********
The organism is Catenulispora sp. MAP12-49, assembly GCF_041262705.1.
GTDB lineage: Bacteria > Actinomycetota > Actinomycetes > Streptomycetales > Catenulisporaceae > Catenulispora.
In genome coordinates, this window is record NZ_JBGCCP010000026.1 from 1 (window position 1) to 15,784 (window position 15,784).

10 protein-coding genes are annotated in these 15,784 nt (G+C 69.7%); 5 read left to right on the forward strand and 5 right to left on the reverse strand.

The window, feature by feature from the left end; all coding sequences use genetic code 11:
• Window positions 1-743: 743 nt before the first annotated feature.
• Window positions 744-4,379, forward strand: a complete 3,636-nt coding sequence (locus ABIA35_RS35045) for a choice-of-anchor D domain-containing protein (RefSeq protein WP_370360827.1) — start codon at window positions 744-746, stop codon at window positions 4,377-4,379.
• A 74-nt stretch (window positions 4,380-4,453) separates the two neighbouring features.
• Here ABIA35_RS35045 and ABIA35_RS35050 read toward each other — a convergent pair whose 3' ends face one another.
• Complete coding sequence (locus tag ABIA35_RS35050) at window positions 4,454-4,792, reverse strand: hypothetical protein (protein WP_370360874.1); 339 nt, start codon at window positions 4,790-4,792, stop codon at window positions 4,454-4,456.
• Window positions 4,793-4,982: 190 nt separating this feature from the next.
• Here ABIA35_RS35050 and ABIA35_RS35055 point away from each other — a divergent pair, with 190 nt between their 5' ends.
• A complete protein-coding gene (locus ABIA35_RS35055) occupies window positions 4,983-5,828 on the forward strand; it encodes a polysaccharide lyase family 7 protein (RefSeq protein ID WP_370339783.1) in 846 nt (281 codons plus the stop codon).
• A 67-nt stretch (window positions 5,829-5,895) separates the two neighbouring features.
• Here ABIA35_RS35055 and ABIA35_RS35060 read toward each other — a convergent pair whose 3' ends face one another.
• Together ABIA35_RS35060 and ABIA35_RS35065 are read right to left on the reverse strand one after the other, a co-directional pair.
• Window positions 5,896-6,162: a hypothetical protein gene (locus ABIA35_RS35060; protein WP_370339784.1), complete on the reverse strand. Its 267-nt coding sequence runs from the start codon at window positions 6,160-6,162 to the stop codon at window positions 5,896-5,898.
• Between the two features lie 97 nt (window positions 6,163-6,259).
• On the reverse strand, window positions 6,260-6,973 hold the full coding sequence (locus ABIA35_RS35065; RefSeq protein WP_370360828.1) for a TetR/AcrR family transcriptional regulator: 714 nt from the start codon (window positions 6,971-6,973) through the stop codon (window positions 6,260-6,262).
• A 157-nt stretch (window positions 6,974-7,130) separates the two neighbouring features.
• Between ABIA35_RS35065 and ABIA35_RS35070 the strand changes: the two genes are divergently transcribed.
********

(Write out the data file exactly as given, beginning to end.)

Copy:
The organism is Catenulispora sp. MAP12-49, assembly GCF_041262705.1.
GTDB lineage: Bacteria > Actinomycetota > Actinomycetes > Streptomycetales > Catenulisporaceae > Catenulispora.
In genome coordinates, this window is record NZ_JBGCCP010000026.1 from 1 (window position 1) to 15,784 (window position 15,784).

10 protein-coding genes are annotated in these 15,784 nt (G+C 69.7%); 5 read left to right on the forward strand and 5 right to left on the reverse strand.

The window, feature by feature from the left end; all coding sequences use genetic code 11:
• Window positions 1-743: 743 nt before the first annotated feature.
• Window positions 744-4,379, forward strand: a complete 3,636-nt coding sequence (locus ABIA35_RS35045) for a choice-of-anchor D domain-containing protein (RefSeq protein WP_370360827.1) — start codon at window positions 744-746, stop codon at window positions 4,377-4,379.
• A 74-nt stretch (window positions 4,380-4,453) separates the two neighbouring features.
• Here ABIA35_RS35045 and ABIA35_RS35050 read toward each other — a convergent pair whose 3' ends face one another.
• Complete coding sequence (locus tag ABIA35_RS35050) at window positions 4,454-4,792, reverse strand: hypothetical protein (protein WP_370360874.1); 339 nt, start codon at window positions 4,790-4,792, stop codon at window positions 4,454-4,456.
• Window positions 4,793-4,982: 190 nt separating this feature from the next.
• Here ABIA35_RS35050 and ABIA35_RS35055 point away from each other — a divergent pair, with 190 nt between their 5' ends.
• A complete protein-coding gene (locus ABIA35_RS35055) occupies window positions 4,983-5,828 on the forward strand; it encodes a polysaccharide lyase family 7 protein (RefSeq protein ID WP_370339783.1) in 846 nt (281 codons plus the stop codon).
• A 67-nt stretch (window positions 5,829-5,895) separates the two neighbouring features.
• Here ABIA35_RS35055 and ABIA35_RS35060 read toward each other — a convergent pair whose 3' ends face one another.
• Together ABIA35_RS35060 and ABIA35_RS35065 are read right to left on the reverse strand one after the other, a co-directional pair.
• Window positions 5,896-6,162: a hypothetical protein gene (locus ABIA35_RS35060; protein WP_370339784.1), complete on the reverse strand. Its 267-nt coding sequence runs from the start codon at window positions 6,160-6,162 to the stop codon at window positions 5,896-5,898.
• Between the two features lie 97 nt (window positions 6,163-6,259).
• On the reverse strand, window positions 6,260-6,973 hold the full coding sequence (locus ABIA35_RS35065; RefSeq protein WP_370360828.1) for a TetR/AcrR family transcriptional regulator: 714 nt from the start codon (window positions 6,971-6,973) through the stop codon (window positions 6,260-6,262).
• A 157-nt stretch (window positions 6,974-7,130) separates the two neighbouring features.
• Between ABIA35_RS35065 and ABIA35_RS35070 the strand changes: the two genes are divergently transcribed.